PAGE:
The Key Ingredient to Any Quality Spirit is Water
1601 Water Street– that’s the address of the Bently Heritage Estate Distillery in Minden, Nevada. Talk about a good location to have a distillery — it’s literally sitting on top of Well One, the first well drilled into the Carson Valley to provide water to the town of Minden.
The well still served that function until Bently Heritage received an agreement to have sole access. All of our spirits are made from this water, and our first, Source One Vodka, even got its name from there too. So, why is it so good?
The town of Minden is located at an elevation of approximately 4800 ft above sea level, and sits in the Carson Valley right below the Sierra Nevada mountain range and only 20-minutes from Lake Tahoe. The mountains are snow-capped much of the year, providing spring snow melt that flows down the mountains and gathers in the aquifer, right below the property. The mountains also feed the East and West Forks of the Carson River that in turn feeds irrigation channels and fills seasonal reservoirs. The river feeds our crops, and the aquifer is the source of water for making our high quality spirits.
In Nevada, to qualify as an estate distillery, you have to grow at least 85% of all the ingredients used to make your spirits; so, you need plenty of water. The Bently family have managed their land around the Carson Valley for decades now. They have figured out what grows best here, and how to manage their share of the water efficiently. Bently Ranch is part of the Estate, where around 2000 acres of land is allocated to growing all the grains for the distillery operation: barley, wheat, rye, oats and a variety of corns. Regenerative and sustainable agriculture is the result, and along with efficient water management, the grain supplies to the distillery are always fresh and at their highest quality. That’s important because the supply chain starts here.
To make the finest distilled spirits, you need quality water for the mash, but what’s good for the grains is not necessarily good for the spirits. We have to manage our water in different ways. After all, the whole point of being an estate distillery is to control all the links in the supply chain in order to achieve the highest quality of finished products.
The water supplied from Well One is what feeds both distilleries: one distillery dedicated to single malt whisky, and another for the bourbons, ryes, vodkas, gins and liqueurs. The water has several minerals that are picked up on its way down the mountain and into the aquifer. It is drinkable straight out of the well and had been feeding the town of Minden for decades now. Today, it is controlled entirely by the Bently Heritage Estate Distillery. Another tick in the good quality supply chain box.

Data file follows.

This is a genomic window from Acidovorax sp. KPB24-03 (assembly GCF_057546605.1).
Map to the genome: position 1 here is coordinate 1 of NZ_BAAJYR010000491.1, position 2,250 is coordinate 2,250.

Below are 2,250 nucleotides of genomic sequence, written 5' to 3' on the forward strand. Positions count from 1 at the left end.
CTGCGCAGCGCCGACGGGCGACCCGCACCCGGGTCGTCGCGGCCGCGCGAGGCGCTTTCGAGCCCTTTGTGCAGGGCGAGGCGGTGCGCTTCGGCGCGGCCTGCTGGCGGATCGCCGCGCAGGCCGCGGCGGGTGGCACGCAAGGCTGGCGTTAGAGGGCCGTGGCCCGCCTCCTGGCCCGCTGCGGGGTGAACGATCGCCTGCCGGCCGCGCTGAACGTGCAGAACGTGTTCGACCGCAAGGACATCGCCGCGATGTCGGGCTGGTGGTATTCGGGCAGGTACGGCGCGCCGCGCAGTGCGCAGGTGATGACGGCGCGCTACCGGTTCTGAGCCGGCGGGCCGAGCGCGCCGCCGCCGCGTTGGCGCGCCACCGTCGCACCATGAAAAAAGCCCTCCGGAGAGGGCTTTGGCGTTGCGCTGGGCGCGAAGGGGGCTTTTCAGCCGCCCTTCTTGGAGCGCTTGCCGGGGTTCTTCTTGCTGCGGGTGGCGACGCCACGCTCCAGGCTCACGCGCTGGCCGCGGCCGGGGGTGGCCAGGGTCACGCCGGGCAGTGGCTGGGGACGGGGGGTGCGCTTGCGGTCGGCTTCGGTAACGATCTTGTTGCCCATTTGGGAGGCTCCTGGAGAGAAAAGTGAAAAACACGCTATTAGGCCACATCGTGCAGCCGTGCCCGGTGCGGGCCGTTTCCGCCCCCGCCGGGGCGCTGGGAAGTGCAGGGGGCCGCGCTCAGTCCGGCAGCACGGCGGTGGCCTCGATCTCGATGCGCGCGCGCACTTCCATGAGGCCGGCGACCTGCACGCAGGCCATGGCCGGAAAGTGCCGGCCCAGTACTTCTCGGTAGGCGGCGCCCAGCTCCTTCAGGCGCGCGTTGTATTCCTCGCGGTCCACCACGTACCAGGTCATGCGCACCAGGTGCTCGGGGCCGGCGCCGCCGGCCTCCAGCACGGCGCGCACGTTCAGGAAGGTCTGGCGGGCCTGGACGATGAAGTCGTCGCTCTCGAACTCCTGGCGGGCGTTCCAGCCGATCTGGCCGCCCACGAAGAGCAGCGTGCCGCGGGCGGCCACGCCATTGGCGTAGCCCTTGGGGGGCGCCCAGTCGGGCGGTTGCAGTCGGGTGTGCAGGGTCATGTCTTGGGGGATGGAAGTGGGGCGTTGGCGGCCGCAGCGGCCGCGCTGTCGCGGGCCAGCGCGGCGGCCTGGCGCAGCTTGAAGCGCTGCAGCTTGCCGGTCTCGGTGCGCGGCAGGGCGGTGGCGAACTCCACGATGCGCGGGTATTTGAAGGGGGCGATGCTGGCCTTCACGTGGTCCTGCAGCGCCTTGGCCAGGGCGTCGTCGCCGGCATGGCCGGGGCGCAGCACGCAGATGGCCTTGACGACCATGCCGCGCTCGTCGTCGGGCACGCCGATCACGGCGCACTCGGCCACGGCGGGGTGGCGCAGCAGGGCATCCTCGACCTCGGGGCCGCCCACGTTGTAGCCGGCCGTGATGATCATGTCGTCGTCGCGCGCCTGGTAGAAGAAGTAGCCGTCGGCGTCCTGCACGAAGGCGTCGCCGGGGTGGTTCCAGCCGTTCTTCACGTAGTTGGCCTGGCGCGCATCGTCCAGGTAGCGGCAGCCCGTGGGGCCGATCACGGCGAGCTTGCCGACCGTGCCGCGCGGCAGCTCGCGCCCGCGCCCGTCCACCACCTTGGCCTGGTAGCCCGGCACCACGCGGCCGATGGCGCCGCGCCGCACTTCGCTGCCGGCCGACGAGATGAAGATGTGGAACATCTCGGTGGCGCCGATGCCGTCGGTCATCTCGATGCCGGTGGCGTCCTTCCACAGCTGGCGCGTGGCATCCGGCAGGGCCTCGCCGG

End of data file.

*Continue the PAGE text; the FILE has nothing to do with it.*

Even though the water source is straight from nature, there’s always a need for some clean up before using it in the distillery. And not just for the spirits, think about all the vessels and miles of piping that are filled with steam. Good water chemistry is needed for boilers and the seven miles of piping that transfer heat to the process. Poor chemistry results in scaling and build up that can clog things up, but all that can be avoided with good water management. To achieve the quality required, the utilities area of the complex has a room dedicated to water filtration with carbon filtration and reverse osmosis units. So, it’s “well” managed, if you pardon the pun. Another tick in the good quality supply chain box.
All the spirits benefit from the water we get from Well One. It’s the main ingredient, and for spirits like vodka or gin, you want them to be “gin clear”, so to speak. The clarity is the first thing a gin or vodka connoisseur looks at. The whiskies all benefit from this too, and the raw spirits coming through the spirit safe are as clear as a bell, as you would expect.
During production, all the spirits are made to the required standards in terms of alcohol by volume (ABV), but when they are ready for bottling there’s another important water quality box to tick. To dilute a spirit down from its higher distilled, or cask strength, to bottling strength, you need pure water. The process is called “proofing”, and you can ruin a batch of really good spirit if you don’t do it with pure water and introduce it to the spirit at the right rate. It takes a lot of expertise and experience to get this step right, as you don’t want to overshoot and end up with a batch of product that’s below bottling strength.
Then, finally, when the bottle is opened and a glass is poured, there’s the aroma. Quality water is needed to carry all those congeners created during fermentation and make them available to your nose. There are certain expectations we set for ourselves when we take our first sip, and number one is it’s got to pass the smell test. If the spirit smells unclean, you wouldn’t want to put it in your mouth. It’s got to be clear, clean and inviting.
When you nose the Source One Vodka for example, a fresh, clean aroma hits you along with cereal notes that invite you to take a sip. In comparison to other vodkas, its smooth creaminess, mouthfeel and finish will surprise you. The result of a good supply chain that all starts with good water plus masterful distillation in hybrid, pot and column, stills.
The overall objective for Bently Heritage is for the consumer to have a smile on their face when they taste the difference of estate made spirits. From grains to grins, how’s that for a metaphor.